Update Shows Adding Bevacizumab to Chemotherapy Improves Survival

DECEMBER 12, 2009
Alice Goodman, Medical Writer

San Antonio, TX – Updated results of the AVADO trial confirm previously reported interim findings: the addition of bevacizumab (Avastin) to docetaxel (Taxotere) as first-line treatment of locally recurrent or metastatic breast cancer improves progression-free survival (PFS) and objective response rates (ORR). The addition of bevacizumab did not appear to affect the safety profile of docetaxel treatment.

 

Although overall survival (OS) was not significantly different between patients who received a lower dose of bevacizumab and those who took a higher dose, David Miles, MD, said that OS may have been influenced by crossover in this trial and the affect of subsequent therapies. Dr Miles is consultant medical oncologist at Mount Vernon Hospital in Northwood, Middlesex, U.K.

 

AVADO is the most recent of three trials that show adding bevacizumab to chemotherapy in the first-line setting improves PFS and ORR in metastatic breast cancer. The results Dr Miles presented at the San Antonio Breast Cancer Symposium were the final OS data, along with updated data on other endpoints, including time to progression (TTP) and duration of response. He did not have time to present quality of life data, but at a press conference, he said patients on bevacizumab had improved quality of life in this trial.

 

Within 1 year, AVADO had recruited 736 patients from 104 sites across 26 countries. Median age was 55 years; two-thirds of the patients received adjuvant chemotherapy (25% were treated with taxanes); more than 80% had measurable disease at study entry.

 

Patients were randomized to one of three arms: docetaxel plus placebo; docetaxel plus 7.5 mg/kg of bevacizumab every 3 weeks or docetaxel plus 15 mg/kg of bevacizumab every 3 weeks. Patients could receive a maximum of 9 cycles but could stop after 6 cycles. If chemotherapy was discontinued, placebo and bevacizumab were continued until disease progression. Crossover was allowed after unblinding of study results, Dr Miles said.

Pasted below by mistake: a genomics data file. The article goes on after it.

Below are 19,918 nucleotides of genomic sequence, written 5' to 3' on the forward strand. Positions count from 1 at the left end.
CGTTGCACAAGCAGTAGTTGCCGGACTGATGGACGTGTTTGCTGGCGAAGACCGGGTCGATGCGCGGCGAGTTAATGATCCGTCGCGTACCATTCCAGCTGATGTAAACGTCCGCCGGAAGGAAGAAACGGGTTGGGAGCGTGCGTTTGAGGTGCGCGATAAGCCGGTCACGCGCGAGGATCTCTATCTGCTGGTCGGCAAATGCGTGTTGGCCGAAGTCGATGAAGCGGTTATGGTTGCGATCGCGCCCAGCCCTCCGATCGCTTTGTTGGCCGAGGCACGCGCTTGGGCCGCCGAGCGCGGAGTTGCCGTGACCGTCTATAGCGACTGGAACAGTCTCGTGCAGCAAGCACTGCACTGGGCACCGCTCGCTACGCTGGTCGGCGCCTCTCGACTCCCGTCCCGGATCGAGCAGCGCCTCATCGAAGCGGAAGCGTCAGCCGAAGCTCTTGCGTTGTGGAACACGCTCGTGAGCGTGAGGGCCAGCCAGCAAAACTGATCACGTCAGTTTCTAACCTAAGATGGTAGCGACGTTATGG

At a median follow-up of 25 months, updated data showed median PFS was 9 months for the lower-dose bevacizumab group versus 8.2 months for docetaxel alone, representing a 14% risk reduction in disease progression or death. Median PFS was significantly improved with the higher dose of bevacizumab compared with placebo, at >10 months compared with 8.2 months (P = .006), representing a 23% risk reduction.

 

A separate analysis censored for non-protocol therapy before disease progression (encompassing only 3% of patients) found that median PFS was 10 months for the 15-mg dose of bevacizumab group versus >8 months for the placebo arm, representing a 33% risk reduction (P=.002). A similar censored analysis for the 7.5-mg arm of the trial showed a median PFS of 8.1 months for the placebo arm and 9 months for the bevacizumab arm.

 

The ORR was 64.1% for the higher dose of bevacizumab, 55% for the lower dose, and 46% for placebo. The difference in ORR between bevacizumab and placebo was considered highly significant (P = .0003).

 

The rate of 1-year survival was 84% in the group receiving the higher dose of bevacizumab compared with 76% for the placebo group (P = .0003).  No significant differences were seen in OS between the two bevacizumab groups.

 

Neutropenia was an expected complication, Dr Miles said. Grade 3 or higher neutropenia was reported in 17.3% of the control arm and 19.8% in each of the two bevacizumab-containing arms. Grade 3 or higher hypertension was seen in 1.3% of the placebo group compared with 0.8%, and 4.8% in the bevacizumab arms. Hypertension requiring treatment was reported in 11% of patients in the lower-dose bevacizumab arm and 18% of patients in the higher-dose arm. No increase in GI perforation, wound healing, bleeding, or thrombotic events was reported with bevacizumab treatment. “This is reassuring,” Dr Miles said. SABCS Abstract 41.

 

Disclosure: The study was supported by Hoffman-LaRoche.



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